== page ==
Date: 1600-1700
Origin: BOUND41


bound‧a‧ry S2 W3 plural boundaries
1 [countable] the real or imaginary line that marks the edge of a state, country etc, or the edge of an area of land that belongs to someoneCOLLOCATIONS COLLOCATIONS
national/state/city etc boundary (=a boundary between countries, states, cities etc) geographical/natural boundary (=a river, line of mountains etc that form a boundary) political boundary (=an official recognized boundary) mark a boundary cross a boundary boundary wall/fence boundary line boundary dispute (=a disagreement about where a boundary should be)
boundary between
The Mississippi River forms a natural boundary between Iowa and Illinois.
National boundaries are becoming increasingly meaningless in the global economy.
We would need their agreement to build outside the city boundary.
The stream curves round to mark the boundary of his property.
Anything that crosses the boundary of a black hole cannot get back.
We walked through the churchyard towards the boundary wall.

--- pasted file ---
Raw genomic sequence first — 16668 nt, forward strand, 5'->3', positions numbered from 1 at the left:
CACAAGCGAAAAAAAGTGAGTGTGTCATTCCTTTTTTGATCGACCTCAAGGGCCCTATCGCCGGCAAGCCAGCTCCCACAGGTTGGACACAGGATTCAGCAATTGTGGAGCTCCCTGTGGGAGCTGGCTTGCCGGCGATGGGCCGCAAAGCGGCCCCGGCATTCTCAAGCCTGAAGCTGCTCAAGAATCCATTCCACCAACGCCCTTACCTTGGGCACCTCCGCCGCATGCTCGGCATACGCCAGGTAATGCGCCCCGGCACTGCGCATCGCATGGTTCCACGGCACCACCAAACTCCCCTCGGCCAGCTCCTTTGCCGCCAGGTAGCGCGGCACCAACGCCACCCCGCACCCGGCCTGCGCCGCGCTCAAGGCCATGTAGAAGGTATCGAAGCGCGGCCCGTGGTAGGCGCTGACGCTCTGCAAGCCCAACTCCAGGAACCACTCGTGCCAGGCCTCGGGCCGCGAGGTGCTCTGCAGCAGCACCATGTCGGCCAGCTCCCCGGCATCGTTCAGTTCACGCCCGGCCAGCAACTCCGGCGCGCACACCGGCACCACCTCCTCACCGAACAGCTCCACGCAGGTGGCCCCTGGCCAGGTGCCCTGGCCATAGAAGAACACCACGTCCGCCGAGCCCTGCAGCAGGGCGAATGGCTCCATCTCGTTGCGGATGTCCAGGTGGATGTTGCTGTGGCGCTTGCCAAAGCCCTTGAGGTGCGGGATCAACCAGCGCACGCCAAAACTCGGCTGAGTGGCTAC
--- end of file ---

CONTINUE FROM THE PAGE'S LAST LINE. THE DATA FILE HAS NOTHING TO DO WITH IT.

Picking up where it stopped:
The property's boundary line is 25 feet from the back of the house.
boundary disputes between neighbouring countries
2 [countable usually plural] the limit of what is acceptable or thought to be possible
boundary of
the boundaries of human knowledge
within/beyond the boundaries of something
within the boundaries of the law
push back the boundaries (of something) (=to make a new discovery, work of art etc that is very different from what people have known before, and that changes the way they think)
art that pushes back the boundaries
3 [countable] the point at which one feeling, idea, quality etc stops and another starts
boundary of/between
the boundaries between work and play
the blurring of the boundaries between high and popular culture
4 [countable]DSC the outer limit of the playing area in cricket, or a shot that sends the ball across this limit for extra points

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